News roundup: Wildfires’ impact, Japan’s electric pivot, retail innovation
IBM’s take on this week in news
- Wildfires upend California’s food and wine industries
- From TVs to electric car batteries — Panasonic’s bold move in Japan
- Columbus, Ohio is the epicenter of retail innovation?
By the numbers:
California wildfires are also damaging the wine and almond supply chain
As Californians assess the physical and emotional costs of the Northern California wildfires, the long-term economic consequences remain a key concern. Some predict the devastation may cost the US economy $85 billion.
The impact on key industries is becoming clear. The fires have charred 220,000 acres, much of it in the wine country of Napa, Sonoma and Mendocino counties. “The loss of those grapes, they’re effectively irreplaceable for that five-year period at least,” said Rob McMillan, executive vice president and founder of Silicon Valley Bank’s wine division. The smoke may even taint grapes far from the fire’s path, severely limiting vintages for next few years. That’s a huge blow for California’s wine industry, a $58 billion sector with a global reach. California is the fourth largest producer of wine after Spain, France and Italy. The state exported $685 million in wine to the EU alone.
The fires hit other agricultural communities hard. California produces 82% of the world’s almonds, with robust demand coming from emerging consumer markets like China and India.
An unpredictable wildfire in one part of the world can produce ripples through supply chains around the world. That’s why more companies — including the wine industry — are relying on AI to help keep their businesses running smoothly.
Wildfires can cause huge devastation for people and businesses alike. IBM is proudly supporting relief efforts through organizations including the American Red Cross. Our company encourages all of our employees to donate to help this region rebuild.
Panasonic turns Japanese TV factory into battery plant
The rush to join the electric car revolution is underway. A prime example is Panasonic, which is pivoting from TV production to car batteries in anticipation of a surge in electric vehicle demand.
With a fading presence in television, Panasonic hopes a shift away from its consumer electronics origins will spark revenue growth. It’s a smart play, as Panasonic’s automobile battery sales have been forecasted to grow to $4 billion a year by March 2019, largely due to the company’s partnership with Tesla. Overall, the market for lithium-ion batteries is expected to exceed $33 billion by 2019, according to global market research firm SIS International Research.
Asia’s wider electronics industry is poised to move its focus from households to more lucrative corporate customers. Sony is investing heavily in producing image sensors for iPhones and connected cars. And Samsung completed an $8 billion dollar deal with parts maker Harman to become more of a car technology supplier.
Governments around the world are embracing electric vehicles and pledging to end sales of combustion engines. India will go electric by 2030, and Great Britain and France will make the leap by 2040. The cost to produce electric vehicles will get cheaper if governments keep providing incentives.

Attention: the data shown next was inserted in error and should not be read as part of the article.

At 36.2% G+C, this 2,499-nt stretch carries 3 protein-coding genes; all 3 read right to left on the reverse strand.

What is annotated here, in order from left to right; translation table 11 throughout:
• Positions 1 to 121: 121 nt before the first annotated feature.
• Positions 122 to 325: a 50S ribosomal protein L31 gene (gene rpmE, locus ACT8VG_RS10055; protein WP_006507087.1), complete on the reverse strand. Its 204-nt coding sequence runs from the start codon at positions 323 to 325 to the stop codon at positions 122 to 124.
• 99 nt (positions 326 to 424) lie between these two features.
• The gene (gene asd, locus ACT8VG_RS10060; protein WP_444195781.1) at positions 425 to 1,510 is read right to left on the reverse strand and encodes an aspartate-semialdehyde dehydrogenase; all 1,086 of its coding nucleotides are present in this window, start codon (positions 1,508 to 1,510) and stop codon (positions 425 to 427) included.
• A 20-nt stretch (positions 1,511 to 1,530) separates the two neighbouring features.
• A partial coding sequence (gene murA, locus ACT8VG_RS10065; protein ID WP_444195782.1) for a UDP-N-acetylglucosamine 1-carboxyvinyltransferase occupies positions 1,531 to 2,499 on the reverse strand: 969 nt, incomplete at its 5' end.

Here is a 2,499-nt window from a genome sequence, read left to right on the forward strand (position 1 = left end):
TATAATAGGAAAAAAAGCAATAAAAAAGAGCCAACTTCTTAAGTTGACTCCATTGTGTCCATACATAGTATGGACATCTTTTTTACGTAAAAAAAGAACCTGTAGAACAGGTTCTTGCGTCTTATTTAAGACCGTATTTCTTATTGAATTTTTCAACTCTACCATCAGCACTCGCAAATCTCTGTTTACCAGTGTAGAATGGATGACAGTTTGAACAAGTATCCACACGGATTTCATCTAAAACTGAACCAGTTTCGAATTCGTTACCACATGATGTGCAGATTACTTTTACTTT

Specialized manufacturing creates a need for new plants, new products, and new processes — are existing players equipped to respond? Manufacturing electric cars is simpler than combustion engine vehicles, opening the door for companies like Apple and Dyson to get into the car building business.
Retail’s Silicon Valley
The capital of retail innovation is… Columbus, Ohio?
You read that right. According to the New York Times, the Buckeye State’s capital is an ideal laboratory for retailers looking to try out new ways to attract customers. Here, McDonald’s offers table service, robots take orders at Wendy’s, Chipotle has a chain that serves hamburgers and Eddie Bauer has a dressing room for winter apparel cooled to 13 degrees Fahrenheit.
Why Columbus? Retail executives love to experiment in the city because of its size, location and demographics. It’s close to other major cities, making distribution relatively simple. It’s small enough for companies to affordably test advertising campaigns. And its population is diverse enough to serve as a good testing market for concepts that could one day spread across the country.
Despite the city’s unique status, retailers in Columbus are struggling in many of the same ways retailers are struggling everywhere else. As stocks have declined, the number of retail jobs there has dropped from 93,000 to 68,000 since 2001. But could right transformation spur a renaissance?
As the Times reports, at a time when many legacy retailers are losing customers to “upstart brands powered by social media,” experimentation is more urgent than ever. As a result, many major brands are thinking outside the box and radically reimagining their brick and mortar stores. Some are ditching their stockrooms and making their stores more like showrooms. Others are empowering their employees with technology that lets them know and engage customers like never before. There may not be a silver bullet, but places like Columbus show that retailers are thinking creatively to find solutions.